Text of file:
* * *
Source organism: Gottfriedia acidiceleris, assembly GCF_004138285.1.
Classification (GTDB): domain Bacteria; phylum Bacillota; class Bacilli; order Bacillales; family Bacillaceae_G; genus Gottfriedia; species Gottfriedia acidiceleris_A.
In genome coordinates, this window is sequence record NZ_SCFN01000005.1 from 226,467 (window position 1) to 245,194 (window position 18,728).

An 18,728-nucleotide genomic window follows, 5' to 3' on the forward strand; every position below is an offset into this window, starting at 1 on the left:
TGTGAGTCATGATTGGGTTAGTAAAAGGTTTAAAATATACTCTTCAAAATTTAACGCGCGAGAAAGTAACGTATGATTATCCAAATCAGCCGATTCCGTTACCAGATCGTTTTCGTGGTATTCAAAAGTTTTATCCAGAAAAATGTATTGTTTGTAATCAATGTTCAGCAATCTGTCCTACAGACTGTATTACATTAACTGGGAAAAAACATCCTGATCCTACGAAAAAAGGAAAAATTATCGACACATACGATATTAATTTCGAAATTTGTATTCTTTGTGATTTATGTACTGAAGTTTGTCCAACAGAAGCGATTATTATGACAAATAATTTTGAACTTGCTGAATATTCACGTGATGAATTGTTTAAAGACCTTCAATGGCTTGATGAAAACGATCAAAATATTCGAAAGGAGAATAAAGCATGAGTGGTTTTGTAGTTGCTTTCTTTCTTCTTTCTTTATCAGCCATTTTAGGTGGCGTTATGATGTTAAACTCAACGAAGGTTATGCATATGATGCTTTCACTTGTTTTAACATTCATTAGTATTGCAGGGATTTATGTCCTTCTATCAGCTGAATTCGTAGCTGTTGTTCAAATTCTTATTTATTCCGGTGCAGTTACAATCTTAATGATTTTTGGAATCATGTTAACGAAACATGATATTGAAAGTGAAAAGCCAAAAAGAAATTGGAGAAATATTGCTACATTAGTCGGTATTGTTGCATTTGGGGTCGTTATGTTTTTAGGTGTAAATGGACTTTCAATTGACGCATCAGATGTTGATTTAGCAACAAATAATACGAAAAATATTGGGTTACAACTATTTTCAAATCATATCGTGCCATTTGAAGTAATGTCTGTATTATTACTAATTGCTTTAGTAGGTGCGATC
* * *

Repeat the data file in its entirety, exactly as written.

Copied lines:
Source organism: Gottfriedia acidiceleris, assembly GCF_004138285.1.
Classification (GTDB): domain Bacteria; phylum Bacillota; class Bacilli; order Bacillales; family Bacillaceae_G; genus Gottfriedia; species Gottfriedia acidiceleris_A.
In genome coordinates, this window is sequence record NZ_SCFN01000005.1 from 226,467 (window position 1) to 245,194 (window position 18,728).

An 18,728-nucleotide genomic window follows, 5' to 3' on the forward strand; every position below is an offset into this window, starting at 1 on the left:
TGTGAGTCATGATTGGGTTAGTAAAAGGTTTAAAATATACTCTTCAAAATTTAACGCGCGAGAAAGTAACGTATGATTATCCAAATCAGCCGATTCCGTTACCAGATCGTTTTCGTGGTATTCAAAAGTTTTATCCAGAAAAATGTATTGTTTGTAATCAATGTTCAGCAATCTGTCCTACAGACTGTATTACATTAACTGGGAAAAAACATCCTGATCCTACGAAAAAAGGAAAAATTATCGACACATACGATATTAATTTCGAAATTTGTATTCTTTGTGATTTATGTACTGAAGTTTGTCCAACAGAAGCGATTATTATGACAAATAATTTTGAACTTGCTGAATATTCACGTGATGAATTGTTTAAAGACCTTCAATGGCTTGATGAAAACGATCAAAATATTCGAAAGGAGAATAAAGCATGAGTGGTTTTGTAGTTGCTTTCTTTCTTCTTTCTTTATCAGCCATTTTAGGTGGCGTTATGATGTTAAACTCAACGAAGGTTATGCATATGATGCTTTCACTTGTTTTAACATTCATTAGTATTGCAGGGATTTATGTCCTTCTATCAGCTGAATTCGTAGCTGTTGTTCAAATTCTTATTTATTCCGGTGCAGTTACAATCTTAATGATTTTTGGAATCATGTTAACGAAACATGATATTGAAAGTGAAAAGCCAAAAAGAAATTGGAGAAATATTGCTACATTAGTCGGTATTGTTGCATTTGGGGTCGTTATGTTTTTAGGTGTAAATGGACTTTCAATTGACGCATCAGATGTTGATTTAGCAACAAATAATACGAAAAATATTGGGTTACAACTATTTTCAAATCATATCGTGCCATTTGAAGTAATGTCTGTATTATTACTAATTGCTTTAGTAGGTGCGATC